President Obama’s red sea

By Paul Driessen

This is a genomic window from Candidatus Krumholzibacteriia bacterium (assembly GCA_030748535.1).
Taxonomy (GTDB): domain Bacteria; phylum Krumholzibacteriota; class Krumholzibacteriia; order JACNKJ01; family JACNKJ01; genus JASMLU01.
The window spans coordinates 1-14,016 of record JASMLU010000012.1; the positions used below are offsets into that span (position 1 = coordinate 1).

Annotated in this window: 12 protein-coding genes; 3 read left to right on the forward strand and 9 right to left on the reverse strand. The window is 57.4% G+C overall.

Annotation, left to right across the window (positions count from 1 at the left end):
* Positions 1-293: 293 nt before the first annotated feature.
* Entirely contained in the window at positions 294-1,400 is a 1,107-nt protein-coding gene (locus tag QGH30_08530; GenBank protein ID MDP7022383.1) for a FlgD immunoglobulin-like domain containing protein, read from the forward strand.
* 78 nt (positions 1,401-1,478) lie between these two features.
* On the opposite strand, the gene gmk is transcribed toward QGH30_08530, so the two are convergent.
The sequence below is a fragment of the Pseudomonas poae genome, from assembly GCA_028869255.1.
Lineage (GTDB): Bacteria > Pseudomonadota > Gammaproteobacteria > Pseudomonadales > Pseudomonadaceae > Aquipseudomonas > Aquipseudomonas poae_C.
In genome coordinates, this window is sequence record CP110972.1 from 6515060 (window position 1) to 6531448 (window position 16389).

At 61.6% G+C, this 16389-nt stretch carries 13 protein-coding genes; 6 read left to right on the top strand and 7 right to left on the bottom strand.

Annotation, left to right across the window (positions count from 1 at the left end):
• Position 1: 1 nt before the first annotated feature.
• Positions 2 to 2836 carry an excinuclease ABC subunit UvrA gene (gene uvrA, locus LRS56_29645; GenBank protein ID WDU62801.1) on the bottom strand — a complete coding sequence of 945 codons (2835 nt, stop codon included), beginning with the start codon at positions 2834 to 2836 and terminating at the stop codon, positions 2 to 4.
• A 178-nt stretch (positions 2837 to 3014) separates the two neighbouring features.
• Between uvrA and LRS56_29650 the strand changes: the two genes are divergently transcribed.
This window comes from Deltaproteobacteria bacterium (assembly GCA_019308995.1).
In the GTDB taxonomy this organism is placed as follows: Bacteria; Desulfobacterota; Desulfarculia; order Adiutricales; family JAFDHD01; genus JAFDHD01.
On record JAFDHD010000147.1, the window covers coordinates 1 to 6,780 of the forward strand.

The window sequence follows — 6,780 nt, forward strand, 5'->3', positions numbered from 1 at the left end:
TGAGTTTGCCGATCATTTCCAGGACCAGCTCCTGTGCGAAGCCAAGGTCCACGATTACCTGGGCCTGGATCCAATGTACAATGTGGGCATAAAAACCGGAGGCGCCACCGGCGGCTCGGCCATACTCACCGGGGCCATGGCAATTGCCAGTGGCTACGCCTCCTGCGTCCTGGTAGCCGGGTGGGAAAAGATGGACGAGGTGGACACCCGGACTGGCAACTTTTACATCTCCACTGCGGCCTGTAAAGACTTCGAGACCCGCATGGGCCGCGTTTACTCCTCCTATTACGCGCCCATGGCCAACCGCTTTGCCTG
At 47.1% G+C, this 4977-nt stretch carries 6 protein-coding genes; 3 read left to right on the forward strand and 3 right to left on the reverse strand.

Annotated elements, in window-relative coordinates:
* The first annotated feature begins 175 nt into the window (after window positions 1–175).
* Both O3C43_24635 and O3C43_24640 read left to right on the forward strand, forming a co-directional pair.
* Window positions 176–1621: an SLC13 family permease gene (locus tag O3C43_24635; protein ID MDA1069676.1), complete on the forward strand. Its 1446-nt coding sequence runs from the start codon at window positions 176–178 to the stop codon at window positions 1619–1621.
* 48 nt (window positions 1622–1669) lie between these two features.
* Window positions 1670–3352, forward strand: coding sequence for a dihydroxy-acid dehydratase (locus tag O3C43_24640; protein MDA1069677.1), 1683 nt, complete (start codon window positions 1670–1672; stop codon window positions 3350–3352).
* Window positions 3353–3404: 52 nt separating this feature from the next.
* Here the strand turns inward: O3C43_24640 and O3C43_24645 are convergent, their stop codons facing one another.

America is diving into a Marianas Trench of red ink. There is barely a digit of black anywhere on the balance sheet, and spendthrift lawmakers are closing off numerous sources of positive revenue. On the spending side of the ledger, the White House and Congress enacted a $700-billion financial bailout, followed by an earmark-laden $787-billion “stimulus” law and plans to ladle out $1.6 billion in federal government bonuses in 2009. Then came a $3.5 trillion “red sea” FY 2010 budget, and the prospect of $9.3 trillion in total indebtedness over the coming decade. A March 31 Bloomberg study found that the Treasury Department, Federal Reserve, FDIC and HUD have thus far obligated generations of Americans to $12.8 TRILLION in debt. That’s 90% of our nation’s entire 2008 Gross Domestic Product, notes columnist Deroy Murdock! It’s more accrued debt than 43 previous administrations combined, and it doesn’t include the cost of servicing this debt – or the US share of the $1.1 trillion “global stimulus” devised by the Group of 20, to be administered by professional spenders at the International Monetary Fund. Taxes will soar, to pay off these debts – and cover new levies on everything we do. As 2,600 delegates flew greenhouse-gas-spewing jetliners to Bonn for another five-star-hotel UN climate change confab, envoy Todd Stern announced that the White House is “seized with the urgency” of tackling runaway global warming. Looming on the horizon is a hulking 648-page House climate change bill. Equally monstrous Senate and EPA versions wait in the wings. President Obama wants energy prices to “skyrocket,” to coerce Americans to slash carbon dioxide emissions 80% below 1990 levels by 2050 – to levels last seen in 1905! He says cap-and-trade will “raise” $656 billion between 2012 and 2019, to fund green energy, green job and other government programs. The National Economic Council and other analysts put the tax bite at $1.3 to $3.0 trillion. This is not monetary manna. It is a massive wealth transfer – extracted from every hydrocarbon-using business, motorist and family, and doled out by Congress and bureaucrats to politically favored constituencies. These all-intrusive energy taxes will hit poorest households hardest. Cap-and-tax will also clobber manufacturing and heavy-industry jobs. Twenty states get 60-98% of their electricity from coal. They form our manufacturing heartland, and every increase in electricity prices will result in more businesses laying off workers or closing their doors, more jobs sent overseas, more homes forced into foreclosure, more families into welfare, and more school districts, hospitals and churches into whirlpools of red ink. Soaring gasoline and natural gas prices will do likewise. And for what? Hundreds of climate scientists say CO2 plays little or no substantive role in climate change. They point out that even total elimination of US carbon dioxide emissions would quickly be offset by emissions from China, India and other rapidly developing nations. Thankfully, sensible Republicans and Democrats are raising red flags about these economy-killing proposals. But a White House/EPA rulemaking would require no congressional vote – and they’re reportedly going to drop that bombshell this month. On the revenue side, the situation is equally irresponsible. Lock up the best and tax the rest, is the motto. Whether it’s oil and natural gas (onshore or off), coal or coal-to-gas, shale oil or uranium, Congress and the White House are making America’s best prospects off limits. They are imposing punitive taxes and regulations on prospects that aren’t in no-access categories, to curtail development. That means rejecting trillions in potential bonus, rent, royalty and tax revenues that could help pay for this spending binge. Developing just our off-limits oil and gas resources in the ANWR, OCS and Rockies could generate over $1.7 trillion in government revenue and create 114,000 new jobs, a recent ICF International study concluded. The petroleum would eliminate one-fifth of the nation’s $350-700 billion annual oil imports bill. Developing all US oil and natural gas resources on federal lands could generate $4 trillion. The American Energy Alliance and other experts say the benefits would be even greater. And this is just conventional oil and gas revenue. It does not include trillions more in revenues from oil shale, tar sands, methane hydrates, coal, uranium and other deposits that Congress, bureaucrats, judges and green activists have conspired to put off limits to the American taxpayers and consumers who own them. It does not consider the regulatory stranglehold on coal and nuclear power plant construction – and thus on jobs and revenues that those projects and their energy would provide. This is Real Energy, Real Revenue, Real Employment. Hydrocarbons and nuclear generate 93% of all the energy that safeguards our jobs, health, living standards and national security. With 90% reliability, they keep the lights on and make America work and prosper. But they are being closed down – to be “replaced” by pixie dust energy from wind turbines and solar panels that now meet barely 1% of our total energy requirements. Wind turbines actually generate electricity only 2-6 hours a day, on average. They are built and operated only because of billions in taxpayer subsidies. And they require large swaths of land and prodigious amounts of concrete, steel, copper and fiberglass: 700 tons for each 1.5 MW turbine – plus enormous additional quantities for natural-gas-fired electrical generators that kick in every time the wind dies down. Solar doesn’t even make a perceptible contribution to our energy needs. Two-thirds of Americans want our petroleum and nuclear energy developed. They want jobs, security, economic recovery, power that works 24/7. They don’t want to see America file for bankruptcy. But their rights are being trampled on, by partisan totalitarians whose decrees violate America’s sacred traditions of open, robust debate, sound science and economics, accountability, and majority opinion on critical issues. Whatever happened to the bipartisanship and responsible government that voters thought they were electing last fall? It’s time to say, enough!